Goldman Sachs economist Jim O'Neill, who first coined the term BRIC -- Brazil, Russia, India and China a decade ago -- has forecast that the bloc of emerging economies will grow 6.1 per cent this year.
He also said the growth of the block in 2013 will be 6.9 per cent.
"We expect all the BRIC countries will perform better in 2013 than 2012, although it might not be dramatically better than expectations," said O'Neill, chairman of Goldman Sachs Asset Management, in a letter to a forum on BRICS (including South Africa) countries' economies here today.
South Africa joined as the fifth member of the bloc at the end of 2010 and the acronym was renamed BRICS.
"Collectively, we are expecting the BRIC countries to grow by 6.9 per cent up from a probable 6.1 per cent in 2012," he said.
"We are forecasting (the global growth at) 3.6 per cent for 2013, and 4.1 per cent for 2014," he said.
But O'Neill said the BRIC countries each face their own challenges in many ways.
"In Brazil, which has been the weakest of the four in 2012, they would hope to see some response from the considerable monetary and fiscal stimulus offered this year," he said, adding that in Russia, shifting away from energy dependence remains the biggest challenge.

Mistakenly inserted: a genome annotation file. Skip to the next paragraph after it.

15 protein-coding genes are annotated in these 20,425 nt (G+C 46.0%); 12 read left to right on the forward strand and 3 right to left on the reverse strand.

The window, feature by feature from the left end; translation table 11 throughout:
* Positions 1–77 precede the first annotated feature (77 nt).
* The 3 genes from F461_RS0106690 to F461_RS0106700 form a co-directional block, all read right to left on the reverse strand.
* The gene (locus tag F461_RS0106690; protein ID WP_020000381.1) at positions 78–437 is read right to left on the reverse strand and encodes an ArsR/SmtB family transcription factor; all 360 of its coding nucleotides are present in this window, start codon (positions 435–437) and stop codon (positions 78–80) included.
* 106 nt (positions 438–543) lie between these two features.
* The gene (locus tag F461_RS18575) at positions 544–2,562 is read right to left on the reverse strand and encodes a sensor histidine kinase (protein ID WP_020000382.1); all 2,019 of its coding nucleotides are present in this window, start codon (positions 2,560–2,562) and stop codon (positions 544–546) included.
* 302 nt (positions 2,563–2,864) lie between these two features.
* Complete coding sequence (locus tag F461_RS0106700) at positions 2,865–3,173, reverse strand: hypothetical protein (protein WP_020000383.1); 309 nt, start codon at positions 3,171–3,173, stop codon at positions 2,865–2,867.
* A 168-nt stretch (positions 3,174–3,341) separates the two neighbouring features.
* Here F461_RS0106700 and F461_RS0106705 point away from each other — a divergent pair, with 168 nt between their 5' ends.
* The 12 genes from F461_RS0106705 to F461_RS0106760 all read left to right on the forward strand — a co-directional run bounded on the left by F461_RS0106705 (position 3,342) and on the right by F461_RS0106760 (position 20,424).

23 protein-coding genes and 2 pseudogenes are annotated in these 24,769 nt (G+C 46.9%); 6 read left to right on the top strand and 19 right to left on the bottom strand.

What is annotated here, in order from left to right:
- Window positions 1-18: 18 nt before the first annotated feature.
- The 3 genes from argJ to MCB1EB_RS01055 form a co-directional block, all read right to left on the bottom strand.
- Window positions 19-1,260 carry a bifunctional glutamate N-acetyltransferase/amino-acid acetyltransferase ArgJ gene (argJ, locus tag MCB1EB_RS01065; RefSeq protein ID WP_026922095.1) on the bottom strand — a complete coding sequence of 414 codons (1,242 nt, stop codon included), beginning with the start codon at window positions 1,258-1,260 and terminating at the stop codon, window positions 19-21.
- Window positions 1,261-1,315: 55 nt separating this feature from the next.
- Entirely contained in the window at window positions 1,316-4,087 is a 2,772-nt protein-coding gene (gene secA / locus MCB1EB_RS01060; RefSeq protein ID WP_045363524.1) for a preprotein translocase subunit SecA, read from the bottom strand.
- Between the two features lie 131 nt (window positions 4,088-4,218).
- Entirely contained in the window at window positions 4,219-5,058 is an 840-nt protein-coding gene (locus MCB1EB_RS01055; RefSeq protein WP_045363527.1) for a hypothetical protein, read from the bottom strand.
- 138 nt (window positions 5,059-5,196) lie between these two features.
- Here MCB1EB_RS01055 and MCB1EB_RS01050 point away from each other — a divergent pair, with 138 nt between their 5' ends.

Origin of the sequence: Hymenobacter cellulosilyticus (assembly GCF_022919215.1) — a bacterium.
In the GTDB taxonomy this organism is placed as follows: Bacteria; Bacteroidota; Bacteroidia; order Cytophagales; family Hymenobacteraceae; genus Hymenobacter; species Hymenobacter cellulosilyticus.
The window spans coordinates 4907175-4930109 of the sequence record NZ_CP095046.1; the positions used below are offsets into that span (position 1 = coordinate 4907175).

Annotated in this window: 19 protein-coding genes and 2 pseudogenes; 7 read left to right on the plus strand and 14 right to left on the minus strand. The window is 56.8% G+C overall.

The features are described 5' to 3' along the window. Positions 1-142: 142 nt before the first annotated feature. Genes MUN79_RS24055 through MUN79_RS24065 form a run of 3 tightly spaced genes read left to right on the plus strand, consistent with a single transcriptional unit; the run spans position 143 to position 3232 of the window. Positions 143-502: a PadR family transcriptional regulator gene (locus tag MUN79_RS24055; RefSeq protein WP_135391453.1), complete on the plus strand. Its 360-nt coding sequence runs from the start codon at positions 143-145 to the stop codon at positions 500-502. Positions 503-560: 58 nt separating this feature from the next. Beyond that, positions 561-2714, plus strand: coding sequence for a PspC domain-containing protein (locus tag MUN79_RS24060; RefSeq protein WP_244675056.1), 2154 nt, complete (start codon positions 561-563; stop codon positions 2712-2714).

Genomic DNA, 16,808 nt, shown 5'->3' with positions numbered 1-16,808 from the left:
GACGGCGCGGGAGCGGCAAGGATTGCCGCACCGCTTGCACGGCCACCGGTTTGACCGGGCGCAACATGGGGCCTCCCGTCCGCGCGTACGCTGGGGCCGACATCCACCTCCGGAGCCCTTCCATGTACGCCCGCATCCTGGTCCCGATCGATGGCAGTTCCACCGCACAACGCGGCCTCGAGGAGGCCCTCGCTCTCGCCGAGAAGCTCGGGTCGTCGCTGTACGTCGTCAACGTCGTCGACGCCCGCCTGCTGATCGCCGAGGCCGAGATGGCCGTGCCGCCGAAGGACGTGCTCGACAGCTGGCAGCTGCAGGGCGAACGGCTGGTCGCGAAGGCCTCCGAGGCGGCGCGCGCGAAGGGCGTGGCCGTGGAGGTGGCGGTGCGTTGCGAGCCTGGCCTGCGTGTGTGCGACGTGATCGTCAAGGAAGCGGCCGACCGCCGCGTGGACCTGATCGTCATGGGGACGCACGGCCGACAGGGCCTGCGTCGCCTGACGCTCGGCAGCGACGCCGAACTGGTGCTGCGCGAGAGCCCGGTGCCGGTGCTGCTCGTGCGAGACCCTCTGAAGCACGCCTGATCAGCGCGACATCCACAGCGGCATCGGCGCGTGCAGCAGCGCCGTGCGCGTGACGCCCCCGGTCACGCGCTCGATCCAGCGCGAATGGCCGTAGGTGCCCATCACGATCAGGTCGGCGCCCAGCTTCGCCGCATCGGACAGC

For India, the challenge is making their democracy function better and implementing some of the policies they have stated, said the economist.
O'Neill said the big challenge for China is to sustain the signs of a shift of growth drive to consumers, which looks encouraging.
He said he didn't think anyone should exaggerate the importance of European and US problems driving the environment of the BRIC countries.
"They should be perfectly capable of driving their own growth rates," he added.
"Indeed, even with these rates I forecast, by 2014, they might all become collectively bigger than the United States, so I think they are doing just fine, despite their challenges," said O'Neill.